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Saskatoon Brier royalty will be cheering on teams at this weekend's provincial qualifier, the Tankard

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Saskatchewan’s best curlers are in Saskatoon for the 2024 SaskTel Men’s Tankard at the Nutana Curling Club.

There’s a lot on the line with the winner earning a spot in the Brier.

There are high hopes this year as Saskatchewan has had a Brier drought for more than four decades.

This is the first time The Tankard has been held in Saskatoon since 1980.

“It was a wonderful year and was a long time ago,” said Jim Wilson, who curled out of the Nutana club and played lead on Rick Folk’s team.

That team won the Tankard that year and went all the way to win the Canadian title. It’s the last time a Saskatchewan team has done so.

“There were a lot of teams to get through. We made it to the Brier with a 9-2 record and beat Al Hackner in the final,” Wilson said.

Success for that championship team didn’t end there.

“We went on to the World’s and went through and were 10 and 0,” he said.

With that crowning glory, it’s no exaggeration that this Saskatoon team has worn the reigning Saskatchewan Brier crown for a long time.

Wilson said, some things have stayed the same in the game of curling, while a lot has changed.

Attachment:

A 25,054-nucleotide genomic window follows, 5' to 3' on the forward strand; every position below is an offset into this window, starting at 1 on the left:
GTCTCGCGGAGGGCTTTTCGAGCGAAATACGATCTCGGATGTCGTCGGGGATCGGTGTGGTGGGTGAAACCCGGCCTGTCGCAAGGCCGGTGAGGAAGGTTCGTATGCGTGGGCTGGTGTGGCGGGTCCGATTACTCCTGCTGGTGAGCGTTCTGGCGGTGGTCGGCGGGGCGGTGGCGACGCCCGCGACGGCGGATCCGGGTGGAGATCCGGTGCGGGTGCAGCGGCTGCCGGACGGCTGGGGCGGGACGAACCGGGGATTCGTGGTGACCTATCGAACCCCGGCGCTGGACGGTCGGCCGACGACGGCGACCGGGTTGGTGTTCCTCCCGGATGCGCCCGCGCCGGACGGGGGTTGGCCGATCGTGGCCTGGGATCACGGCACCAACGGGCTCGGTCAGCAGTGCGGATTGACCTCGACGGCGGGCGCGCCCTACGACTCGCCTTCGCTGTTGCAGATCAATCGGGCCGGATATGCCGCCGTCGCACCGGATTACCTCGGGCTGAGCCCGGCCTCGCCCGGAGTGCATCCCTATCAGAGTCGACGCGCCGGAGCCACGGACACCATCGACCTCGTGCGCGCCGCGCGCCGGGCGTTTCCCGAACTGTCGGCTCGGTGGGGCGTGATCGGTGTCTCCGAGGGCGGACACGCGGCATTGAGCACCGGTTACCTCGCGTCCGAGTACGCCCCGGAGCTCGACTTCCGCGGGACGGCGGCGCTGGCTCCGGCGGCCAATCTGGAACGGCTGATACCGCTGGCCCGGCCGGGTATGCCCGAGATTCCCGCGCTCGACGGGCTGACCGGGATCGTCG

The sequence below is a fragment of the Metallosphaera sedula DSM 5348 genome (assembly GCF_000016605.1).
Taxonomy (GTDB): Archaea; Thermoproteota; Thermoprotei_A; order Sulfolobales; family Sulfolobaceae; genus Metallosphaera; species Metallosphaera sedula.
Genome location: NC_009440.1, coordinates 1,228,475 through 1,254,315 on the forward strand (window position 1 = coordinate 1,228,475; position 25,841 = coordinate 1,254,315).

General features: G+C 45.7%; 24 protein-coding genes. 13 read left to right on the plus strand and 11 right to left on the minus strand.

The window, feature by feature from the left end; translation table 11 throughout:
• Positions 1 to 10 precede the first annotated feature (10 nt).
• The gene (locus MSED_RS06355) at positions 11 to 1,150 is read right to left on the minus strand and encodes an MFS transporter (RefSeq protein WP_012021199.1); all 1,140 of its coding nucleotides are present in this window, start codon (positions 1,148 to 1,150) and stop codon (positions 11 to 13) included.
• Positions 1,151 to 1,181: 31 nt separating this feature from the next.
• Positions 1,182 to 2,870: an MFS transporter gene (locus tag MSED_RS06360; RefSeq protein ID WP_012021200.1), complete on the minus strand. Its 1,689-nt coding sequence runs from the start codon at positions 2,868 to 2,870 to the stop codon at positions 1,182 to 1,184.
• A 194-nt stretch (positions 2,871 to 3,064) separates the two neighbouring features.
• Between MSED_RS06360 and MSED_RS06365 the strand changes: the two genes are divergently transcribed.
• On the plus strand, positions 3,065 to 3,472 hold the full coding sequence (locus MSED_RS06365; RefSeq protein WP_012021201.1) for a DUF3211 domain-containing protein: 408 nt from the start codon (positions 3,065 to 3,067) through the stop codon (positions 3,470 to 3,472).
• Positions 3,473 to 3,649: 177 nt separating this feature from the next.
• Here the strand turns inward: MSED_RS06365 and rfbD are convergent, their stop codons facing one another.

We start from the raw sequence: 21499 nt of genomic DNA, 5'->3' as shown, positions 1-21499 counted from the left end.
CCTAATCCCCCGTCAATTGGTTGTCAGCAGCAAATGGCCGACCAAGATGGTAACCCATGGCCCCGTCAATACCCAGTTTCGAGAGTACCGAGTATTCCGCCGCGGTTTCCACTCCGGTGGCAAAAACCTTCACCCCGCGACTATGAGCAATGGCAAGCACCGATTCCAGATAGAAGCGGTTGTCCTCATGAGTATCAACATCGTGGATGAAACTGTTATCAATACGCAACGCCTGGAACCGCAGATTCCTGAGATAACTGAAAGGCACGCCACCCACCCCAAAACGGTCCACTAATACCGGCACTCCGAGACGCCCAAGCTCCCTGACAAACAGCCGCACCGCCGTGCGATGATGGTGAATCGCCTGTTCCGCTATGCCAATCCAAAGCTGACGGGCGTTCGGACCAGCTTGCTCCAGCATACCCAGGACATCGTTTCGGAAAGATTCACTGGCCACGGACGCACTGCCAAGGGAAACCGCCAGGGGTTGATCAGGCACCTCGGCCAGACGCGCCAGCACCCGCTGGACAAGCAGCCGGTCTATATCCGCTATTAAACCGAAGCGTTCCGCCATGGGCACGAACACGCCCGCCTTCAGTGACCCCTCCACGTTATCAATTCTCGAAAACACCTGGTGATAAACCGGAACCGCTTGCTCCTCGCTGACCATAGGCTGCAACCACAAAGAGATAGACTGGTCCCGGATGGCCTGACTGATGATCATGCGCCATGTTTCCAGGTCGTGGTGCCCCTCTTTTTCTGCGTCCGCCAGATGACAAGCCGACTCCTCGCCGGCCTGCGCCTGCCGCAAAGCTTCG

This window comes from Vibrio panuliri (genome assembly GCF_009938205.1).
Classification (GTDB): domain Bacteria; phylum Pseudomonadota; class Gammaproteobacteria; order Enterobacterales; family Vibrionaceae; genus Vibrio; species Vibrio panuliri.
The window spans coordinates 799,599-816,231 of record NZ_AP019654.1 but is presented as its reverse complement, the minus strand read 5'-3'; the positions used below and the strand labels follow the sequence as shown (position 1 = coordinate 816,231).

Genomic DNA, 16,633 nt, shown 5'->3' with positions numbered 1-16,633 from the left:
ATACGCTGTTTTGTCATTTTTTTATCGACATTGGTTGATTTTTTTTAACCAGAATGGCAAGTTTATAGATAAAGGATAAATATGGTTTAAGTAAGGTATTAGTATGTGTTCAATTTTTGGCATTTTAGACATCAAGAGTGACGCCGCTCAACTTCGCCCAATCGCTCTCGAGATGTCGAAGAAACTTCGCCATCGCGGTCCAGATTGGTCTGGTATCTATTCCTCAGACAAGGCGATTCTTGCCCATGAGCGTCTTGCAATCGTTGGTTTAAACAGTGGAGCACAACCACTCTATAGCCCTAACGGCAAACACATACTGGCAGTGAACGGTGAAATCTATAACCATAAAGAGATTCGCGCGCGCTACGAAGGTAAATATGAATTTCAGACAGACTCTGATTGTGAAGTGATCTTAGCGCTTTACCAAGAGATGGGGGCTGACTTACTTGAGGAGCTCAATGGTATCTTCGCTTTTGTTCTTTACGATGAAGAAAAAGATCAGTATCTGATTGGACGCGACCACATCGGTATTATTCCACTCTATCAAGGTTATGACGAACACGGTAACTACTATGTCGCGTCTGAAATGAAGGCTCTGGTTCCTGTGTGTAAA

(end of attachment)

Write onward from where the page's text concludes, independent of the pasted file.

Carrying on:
“The good clothing and the look, they look like athletes. When I was playing, maybe somewhat, maybe not,” he said.

Even with that difference, he said the level of competition is about the same.

The closure of clubs like Saskatoon’s the Granite, which hosted that 1980 Tankard created the potential for more teams competing.

At least 12 teams are vying to qualify for the Brier this week including the returning champion -- Regina’s team Knapp and Steve Laycock who has won five times.

“We’ve got 12 solid teams, but certainly the top four are the ones people are going to try to knock off,” said Darrell McKee, co-chair of 2024 Tankard.

150 volunteers will pull this six-day event off and they’re getting ready for up to 400 spectators.

This event has typically been in an arena, not a curling rink, which affected the setup significantly.

“We’ve put bleachers on both sides so it’s going to be a really awesome experience for the people on the ice because you’ll be closer to curlers than when in an arena because there’s no rink boards separating them,” he said.

A new addition this year is an impressive trophy detailing all the past winners of the Tankard, dating back to 1927 and it’s expected to garner a lot of attention this weekend according to Steve Turner, the Executive Director of CURLSASK.

“We can honour that history and embrace it because there’s so many stories to be told from that trophy alone,” he said.

The Trophy will be on display at the Nutana for the duration of the event and Turner hopes people get up close to look at the nearly 100 years of names.

He hoped it will get covered in fingerprints from the attention.

Wilson said he is hoping Saskatchewan can update his Brier win from 43 years ago.

“I’ll be cheering hard for them.”

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